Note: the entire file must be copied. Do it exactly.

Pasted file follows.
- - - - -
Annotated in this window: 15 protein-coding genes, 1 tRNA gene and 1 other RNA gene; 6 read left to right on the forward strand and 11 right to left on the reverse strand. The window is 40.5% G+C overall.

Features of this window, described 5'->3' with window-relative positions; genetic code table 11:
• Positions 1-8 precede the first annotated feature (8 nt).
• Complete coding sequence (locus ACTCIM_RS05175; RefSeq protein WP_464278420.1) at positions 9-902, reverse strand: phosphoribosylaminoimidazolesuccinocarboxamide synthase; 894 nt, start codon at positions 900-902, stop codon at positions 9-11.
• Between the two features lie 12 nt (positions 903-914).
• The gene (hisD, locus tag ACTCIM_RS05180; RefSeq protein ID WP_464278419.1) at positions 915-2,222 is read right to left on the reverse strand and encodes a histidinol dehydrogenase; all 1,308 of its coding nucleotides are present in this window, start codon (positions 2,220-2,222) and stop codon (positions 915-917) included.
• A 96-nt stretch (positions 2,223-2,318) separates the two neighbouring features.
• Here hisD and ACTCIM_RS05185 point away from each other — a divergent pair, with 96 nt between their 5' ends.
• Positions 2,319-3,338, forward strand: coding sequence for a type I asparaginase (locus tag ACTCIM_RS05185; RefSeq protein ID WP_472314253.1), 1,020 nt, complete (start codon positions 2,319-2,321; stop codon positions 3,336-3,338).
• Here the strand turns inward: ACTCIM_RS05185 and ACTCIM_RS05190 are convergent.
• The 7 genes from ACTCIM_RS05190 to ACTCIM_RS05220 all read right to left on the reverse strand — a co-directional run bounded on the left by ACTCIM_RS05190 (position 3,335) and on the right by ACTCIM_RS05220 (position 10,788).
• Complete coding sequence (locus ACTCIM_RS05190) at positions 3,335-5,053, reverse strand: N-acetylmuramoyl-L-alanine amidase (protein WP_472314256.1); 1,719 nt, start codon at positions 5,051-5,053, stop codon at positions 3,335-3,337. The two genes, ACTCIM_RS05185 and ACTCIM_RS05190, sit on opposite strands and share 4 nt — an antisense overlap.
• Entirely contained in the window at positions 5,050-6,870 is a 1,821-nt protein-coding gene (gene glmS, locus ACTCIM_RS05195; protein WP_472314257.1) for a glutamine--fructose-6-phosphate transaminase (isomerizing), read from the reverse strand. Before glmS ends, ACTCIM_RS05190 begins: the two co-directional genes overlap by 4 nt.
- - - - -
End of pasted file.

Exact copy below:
Annotated in this window: 15 protein-coding genes, 1 tRNA gene and 1 other RNA gene; 6 read left to right on the forward strand and 11 right to left on the reverse strand. The window is 40.5% G+C overall.

Features of this window, described 5'->3' with window-relative positions; genetic code table 11:
• Positions 1-8 precede the first annotated feature (8 nt).
• Complete coding sequence (locus ACTCIM_RS05175; RefSeq protein WP_464278420.1) at positions 9-902, reverse strand: phosphoribosylaminoimidazolesuccinocarboxamide synthase; 894 nt, start codon at positions 900-902, stop codon at positions 9-11.
• Between the two features lie 12 nt (positions 903-914).
• The gene (hisD, locus tag ACTCIM_RS05180; RefSeq protein ID WP_464278419.1) at positions 915-2,222 is read right to left on the reverse strand and encodes a histidinol dehydrogenase; all 1,308 of its coding nucleotides are present in this window, start codon (positions 2,220-2,222) and stop codon (positions 915-917) included.
• A 96-nt stretch (positions 2,223-2,318) separates the two neighbouring features.
• Here hisD and ACTCIM_RS05185 point away from each other — a divergent pair, with 96 nt between their 5' ends.
• Positions 2,319-3,338, forward strand: coding sequence for a type I asparaginase (locus tag ACTCIM_RS05185; RefSeq protein ID WP_472314253.1), 1,020 nt, complete (start codon positions 2,319-2,321; stop codon positions 3,336-3,338).
• Here the strand turns inward: ACTCIM_RS05185 and ACTCIM_RS05190 are convergent.
• The 7 genes from ACTCIM_RS05190 to ACTCIM_RS05220 all read right to left on the reverse strand — a co-directional run bounded on the left by ACTCIM_RS05190 (position 3,335) and on the right by ACTCIM_RS05220 (position 10,788).
• Complete coding sequence (locus ACTCIM_RS05190) at positions 3,335-5,053, reverse strand: N-acetylmuramoyl-L-alanine amidase (protein WP_472314256.1); 1,719 nt, start codon at positions 5,051-5,053, stop codon at positions 3,335-3,337. The two genes, ACTCIM_RS05185 and ACTCIM_RS05190, sit on opposite strands and share 4 nt — an antisense overlap.
• Entirely contained in the window at positions 5,050-6,870 is a 1,821-nt protein-coding gene (gene glmS, locus ACTCIM_RS05195; protein WP_472314257.1) for a glutamine--fructose-6-phosphate transaminase (isomerizing), read from the reverse strand. Before glmS ends, ACTCIM_RS05190 begins: the two co-directional genes overlap by 4 nt.